Letters of Samuel Johnson, LL.D., Volumen2

Clarendon Press, 1892

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Página 406 - MADAM, If I interpret your letter right, you are ignominiously married; if it is yet undone, let us once more talk together. If you have abandoned your children and your religion, God forgive your wickedness: if you have forfeited your fame and your country, may your folly do no further mischief.
Página 192 - Oft in danger, yet alive, We are come to thirty-five; Long may better years arrive, Better years than thirty-five. Could philosophers contrive Life to stop at thirty-five, Time his hours should never drive O'er the bounds of thirty-five. High to soar, and deep to dive, Nature gives at thirty-five. Ladies, stock and tend your hive, Trifle not at thirty-five: For howe'er we boast and strive, 156 Life declines from thirty-five. He that ever hopes to thrive Must begin by thirty-five; And all who wisely...
Página 287 - I have sent you back Mr. Crabbe's poem ; which " I read with great delight. It is original, vigorous, and elegant. " The alterations which I have made, I do not require him to " adopt ; for my lines are, perhaps, not often better [than] his "own: but he may take mine and his own together, and "perhaps, between them, produce something better than "either. — He is not to think his copy wantonly defaced; a "wet sponge will wash all the red lines away, and leave the "pages clean.
Página 301 - I was alarmed, and prayed God, that however he might afflict my body, he would spare my understanding. This prayer, that I might try the integrity of my faculties, I made in Latin verse. The lines were not very good, but I knew them not to be very good: I made them easily, and concluded myself to be unimpaired in my faculties.
Página 170 - At night they set fire to the Fleet, and to the King's-Bench, and I know not how many other places; and one might see the glare of conflagration fill the sky from many parts. The sight was dreadful. Some people were threatened : Mr. Strahan advised me to take care of myself. Such a time of terrour you have been happy in not seeing.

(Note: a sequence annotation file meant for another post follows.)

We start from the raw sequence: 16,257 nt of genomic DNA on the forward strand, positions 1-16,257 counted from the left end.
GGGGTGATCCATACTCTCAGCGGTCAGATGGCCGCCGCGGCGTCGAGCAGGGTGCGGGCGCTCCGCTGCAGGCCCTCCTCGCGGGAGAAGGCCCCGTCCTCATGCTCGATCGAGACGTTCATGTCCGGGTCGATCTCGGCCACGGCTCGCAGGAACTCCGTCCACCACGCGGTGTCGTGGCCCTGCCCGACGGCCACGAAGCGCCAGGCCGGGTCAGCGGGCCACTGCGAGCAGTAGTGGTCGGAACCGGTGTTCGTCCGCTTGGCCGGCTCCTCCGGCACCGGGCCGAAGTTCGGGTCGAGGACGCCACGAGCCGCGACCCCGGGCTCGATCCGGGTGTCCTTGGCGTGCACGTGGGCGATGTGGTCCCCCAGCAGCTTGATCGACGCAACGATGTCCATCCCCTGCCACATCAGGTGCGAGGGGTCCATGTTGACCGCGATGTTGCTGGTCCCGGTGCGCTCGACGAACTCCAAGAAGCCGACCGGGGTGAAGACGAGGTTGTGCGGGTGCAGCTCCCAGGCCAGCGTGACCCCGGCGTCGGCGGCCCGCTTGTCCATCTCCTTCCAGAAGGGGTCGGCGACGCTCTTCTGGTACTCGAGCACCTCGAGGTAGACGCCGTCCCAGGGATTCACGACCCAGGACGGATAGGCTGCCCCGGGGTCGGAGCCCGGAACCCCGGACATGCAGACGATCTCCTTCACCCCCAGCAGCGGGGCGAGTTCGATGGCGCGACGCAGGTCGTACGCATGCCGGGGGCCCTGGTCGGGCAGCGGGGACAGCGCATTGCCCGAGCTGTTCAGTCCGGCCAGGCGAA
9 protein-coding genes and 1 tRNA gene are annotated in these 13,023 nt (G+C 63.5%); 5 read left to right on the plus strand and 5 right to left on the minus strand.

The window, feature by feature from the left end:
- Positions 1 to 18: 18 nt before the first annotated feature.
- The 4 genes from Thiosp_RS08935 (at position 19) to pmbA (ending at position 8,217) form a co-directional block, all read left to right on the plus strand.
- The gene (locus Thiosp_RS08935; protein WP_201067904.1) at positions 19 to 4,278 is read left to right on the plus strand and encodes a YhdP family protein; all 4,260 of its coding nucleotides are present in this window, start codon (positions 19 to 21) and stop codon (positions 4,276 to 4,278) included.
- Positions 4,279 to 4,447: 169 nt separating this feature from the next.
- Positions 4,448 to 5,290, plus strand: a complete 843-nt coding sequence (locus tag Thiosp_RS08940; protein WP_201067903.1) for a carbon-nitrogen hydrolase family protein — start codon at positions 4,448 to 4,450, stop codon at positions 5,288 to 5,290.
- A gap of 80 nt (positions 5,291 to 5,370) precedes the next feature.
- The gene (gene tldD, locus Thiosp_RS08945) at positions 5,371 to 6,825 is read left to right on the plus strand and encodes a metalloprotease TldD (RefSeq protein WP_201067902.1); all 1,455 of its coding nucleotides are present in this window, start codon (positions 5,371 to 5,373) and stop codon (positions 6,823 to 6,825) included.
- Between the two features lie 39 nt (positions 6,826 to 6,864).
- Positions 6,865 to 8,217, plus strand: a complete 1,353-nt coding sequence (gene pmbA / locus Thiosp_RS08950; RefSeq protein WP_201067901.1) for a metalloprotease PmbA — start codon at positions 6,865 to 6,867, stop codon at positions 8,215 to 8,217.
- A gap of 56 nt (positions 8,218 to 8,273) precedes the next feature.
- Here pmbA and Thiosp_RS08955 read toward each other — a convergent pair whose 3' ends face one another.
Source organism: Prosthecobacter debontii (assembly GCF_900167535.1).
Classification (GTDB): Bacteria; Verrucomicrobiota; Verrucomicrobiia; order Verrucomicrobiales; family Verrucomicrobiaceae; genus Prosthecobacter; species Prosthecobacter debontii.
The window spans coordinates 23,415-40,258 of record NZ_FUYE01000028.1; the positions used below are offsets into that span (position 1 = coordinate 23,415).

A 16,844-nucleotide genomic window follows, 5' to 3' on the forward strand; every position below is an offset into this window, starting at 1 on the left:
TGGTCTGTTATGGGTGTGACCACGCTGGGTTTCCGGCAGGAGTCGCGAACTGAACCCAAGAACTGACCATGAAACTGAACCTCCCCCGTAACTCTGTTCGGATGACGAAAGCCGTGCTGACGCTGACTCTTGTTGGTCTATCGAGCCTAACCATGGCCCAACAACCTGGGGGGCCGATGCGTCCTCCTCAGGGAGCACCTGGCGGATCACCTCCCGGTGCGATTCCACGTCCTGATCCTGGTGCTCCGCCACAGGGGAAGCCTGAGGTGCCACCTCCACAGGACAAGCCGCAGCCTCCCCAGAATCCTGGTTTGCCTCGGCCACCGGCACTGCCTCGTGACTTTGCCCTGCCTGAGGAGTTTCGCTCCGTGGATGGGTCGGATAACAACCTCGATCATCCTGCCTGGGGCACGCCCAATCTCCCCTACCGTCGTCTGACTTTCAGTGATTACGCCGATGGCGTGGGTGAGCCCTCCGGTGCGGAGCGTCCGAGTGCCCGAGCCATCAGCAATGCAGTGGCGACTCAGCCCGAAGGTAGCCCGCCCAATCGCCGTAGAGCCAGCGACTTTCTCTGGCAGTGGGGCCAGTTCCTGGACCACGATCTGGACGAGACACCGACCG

Página 375 - England has erected no churches, no hospitals*, no palaces, no schools; England has built no bridges, made no high roads, cut no navigations, dug out no reservoirs. Every other conqueror of every other description has left some monument, either of state or beneficence, behind him.
Página 350 - To those that have lived long together, every thing heard and every thing seen recals some pleasure communicated, or some benefit conferred, some petty quarrel, or some slight endearment. Esteem of great powers, or amiable qualities newly discovered, may embroider a day or a week, but a friendship of twenty years is interwoven with the texture of life.
Página 361 - Life, to be worthy of a rational being, must be always in progression ; we must always purpose to do more or better than in time past. The mind is enlarged and elevated by mere purposes, though they end as they begin by airy contemplation. We compare and judge, though we do not practise.
Página 365 - Soon shall thy arm, unconquer'd Steam, afar Drag the slow barge, or drive the rapid car ; Or, on wide-waving wings expanded bear The flying chariot through the fields of air...
Página 139 - What though, when they hear my soft strain, The virgins sit weeping around. Ah, Colin, thy hopes are in vain, Thy pipe and thy laurel resign ; Thy false-one inclines to a swain, Whose music is sweeter than thine.

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